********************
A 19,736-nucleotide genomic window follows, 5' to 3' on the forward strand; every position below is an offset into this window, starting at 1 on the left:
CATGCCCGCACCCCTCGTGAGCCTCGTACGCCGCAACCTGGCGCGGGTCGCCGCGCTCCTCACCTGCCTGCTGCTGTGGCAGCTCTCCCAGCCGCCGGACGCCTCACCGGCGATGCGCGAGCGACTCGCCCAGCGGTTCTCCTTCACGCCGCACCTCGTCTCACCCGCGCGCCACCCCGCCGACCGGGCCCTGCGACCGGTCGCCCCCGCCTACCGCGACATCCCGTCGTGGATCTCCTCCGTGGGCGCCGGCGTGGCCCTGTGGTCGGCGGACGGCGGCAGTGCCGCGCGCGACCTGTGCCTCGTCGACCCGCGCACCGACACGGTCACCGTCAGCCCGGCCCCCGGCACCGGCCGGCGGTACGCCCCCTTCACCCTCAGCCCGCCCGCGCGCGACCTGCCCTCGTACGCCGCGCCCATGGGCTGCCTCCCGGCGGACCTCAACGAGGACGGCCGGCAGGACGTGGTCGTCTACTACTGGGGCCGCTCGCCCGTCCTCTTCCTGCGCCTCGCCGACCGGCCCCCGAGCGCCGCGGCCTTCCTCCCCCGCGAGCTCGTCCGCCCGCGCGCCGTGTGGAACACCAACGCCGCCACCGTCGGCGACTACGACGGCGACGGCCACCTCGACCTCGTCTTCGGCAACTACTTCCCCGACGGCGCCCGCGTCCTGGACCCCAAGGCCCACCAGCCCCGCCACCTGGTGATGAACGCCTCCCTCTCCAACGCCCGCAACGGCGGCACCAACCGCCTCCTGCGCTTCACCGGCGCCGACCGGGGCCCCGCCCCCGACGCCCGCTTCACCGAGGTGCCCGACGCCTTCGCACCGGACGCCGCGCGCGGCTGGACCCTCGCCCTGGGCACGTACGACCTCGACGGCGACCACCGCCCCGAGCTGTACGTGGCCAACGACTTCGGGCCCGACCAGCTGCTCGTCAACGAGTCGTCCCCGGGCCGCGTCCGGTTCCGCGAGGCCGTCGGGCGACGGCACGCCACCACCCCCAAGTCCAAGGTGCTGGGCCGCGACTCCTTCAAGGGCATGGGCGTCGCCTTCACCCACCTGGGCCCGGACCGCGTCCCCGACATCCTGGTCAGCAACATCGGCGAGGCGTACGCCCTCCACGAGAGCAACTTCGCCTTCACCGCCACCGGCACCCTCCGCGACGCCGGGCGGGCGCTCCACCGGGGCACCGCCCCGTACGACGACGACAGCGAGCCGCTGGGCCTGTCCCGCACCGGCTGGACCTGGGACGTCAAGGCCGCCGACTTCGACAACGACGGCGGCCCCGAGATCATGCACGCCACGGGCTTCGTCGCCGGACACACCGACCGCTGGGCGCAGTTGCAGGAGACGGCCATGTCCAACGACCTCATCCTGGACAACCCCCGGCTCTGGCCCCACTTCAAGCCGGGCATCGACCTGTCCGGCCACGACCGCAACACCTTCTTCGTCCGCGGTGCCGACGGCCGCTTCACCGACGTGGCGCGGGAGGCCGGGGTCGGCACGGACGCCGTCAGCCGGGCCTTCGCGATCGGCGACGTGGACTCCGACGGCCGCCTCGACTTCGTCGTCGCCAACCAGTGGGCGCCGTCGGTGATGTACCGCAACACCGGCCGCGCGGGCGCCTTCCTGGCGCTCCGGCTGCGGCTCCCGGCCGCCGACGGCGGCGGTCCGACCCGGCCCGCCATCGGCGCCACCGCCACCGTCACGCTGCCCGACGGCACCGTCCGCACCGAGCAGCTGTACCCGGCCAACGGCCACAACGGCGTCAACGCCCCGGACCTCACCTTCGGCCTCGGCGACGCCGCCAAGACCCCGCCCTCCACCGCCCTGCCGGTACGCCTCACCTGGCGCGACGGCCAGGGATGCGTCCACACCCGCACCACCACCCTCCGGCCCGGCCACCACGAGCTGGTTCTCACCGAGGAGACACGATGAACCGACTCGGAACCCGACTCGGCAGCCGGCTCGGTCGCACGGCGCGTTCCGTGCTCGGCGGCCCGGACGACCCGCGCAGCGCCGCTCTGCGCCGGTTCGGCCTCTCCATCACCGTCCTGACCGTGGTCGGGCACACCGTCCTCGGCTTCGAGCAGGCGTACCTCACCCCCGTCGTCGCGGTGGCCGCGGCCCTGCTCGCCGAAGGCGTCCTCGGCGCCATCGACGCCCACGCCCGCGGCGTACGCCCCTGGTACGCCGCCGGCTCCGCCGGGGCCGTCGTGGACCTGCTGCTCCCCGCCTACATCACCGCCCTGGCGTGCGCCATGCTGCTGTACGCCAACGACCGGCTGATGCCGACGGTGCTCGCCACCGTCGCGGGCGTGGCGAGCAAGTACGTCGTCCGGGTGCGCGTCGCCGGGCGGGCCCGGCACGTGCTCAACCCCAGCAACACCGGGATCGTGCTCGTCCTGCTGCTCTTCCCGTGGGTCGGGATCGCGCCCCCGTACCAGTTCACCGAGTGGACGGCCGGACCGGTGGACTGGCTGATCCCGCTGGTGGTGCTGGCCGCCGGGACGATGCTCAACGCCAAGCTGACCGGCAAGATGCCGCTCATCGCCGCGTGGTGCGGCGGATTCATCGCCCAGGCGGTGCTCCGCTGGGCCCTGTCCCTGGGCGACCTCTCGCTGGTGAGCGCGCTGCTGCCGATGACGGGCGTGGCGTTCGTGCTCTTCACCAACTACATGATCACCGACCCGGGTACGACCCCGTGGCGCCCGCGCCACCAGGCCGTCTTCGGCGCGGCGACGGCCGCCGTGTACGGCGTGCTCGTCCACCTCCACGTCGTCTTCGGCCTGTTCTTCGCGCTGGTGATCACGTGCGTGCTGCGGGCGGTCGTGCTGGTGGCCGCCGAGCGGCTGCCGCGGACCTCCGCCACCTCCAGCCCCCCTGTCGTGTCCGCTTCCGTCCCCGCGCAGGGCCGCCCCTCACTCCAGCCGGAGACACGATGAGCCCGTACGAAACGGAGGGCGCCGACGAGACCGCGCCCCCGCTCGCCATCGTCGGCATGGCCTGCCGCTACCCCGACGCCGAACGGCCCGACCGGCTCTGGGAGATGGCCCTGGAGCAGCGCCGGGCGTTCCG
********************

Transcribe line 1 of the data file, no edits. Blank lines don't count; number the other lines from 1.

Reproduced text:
A 19,736-nucleotide genomic window follows, 5' to 3' on the forward strand; every position below is an offset into this window, starting at 1 on the left: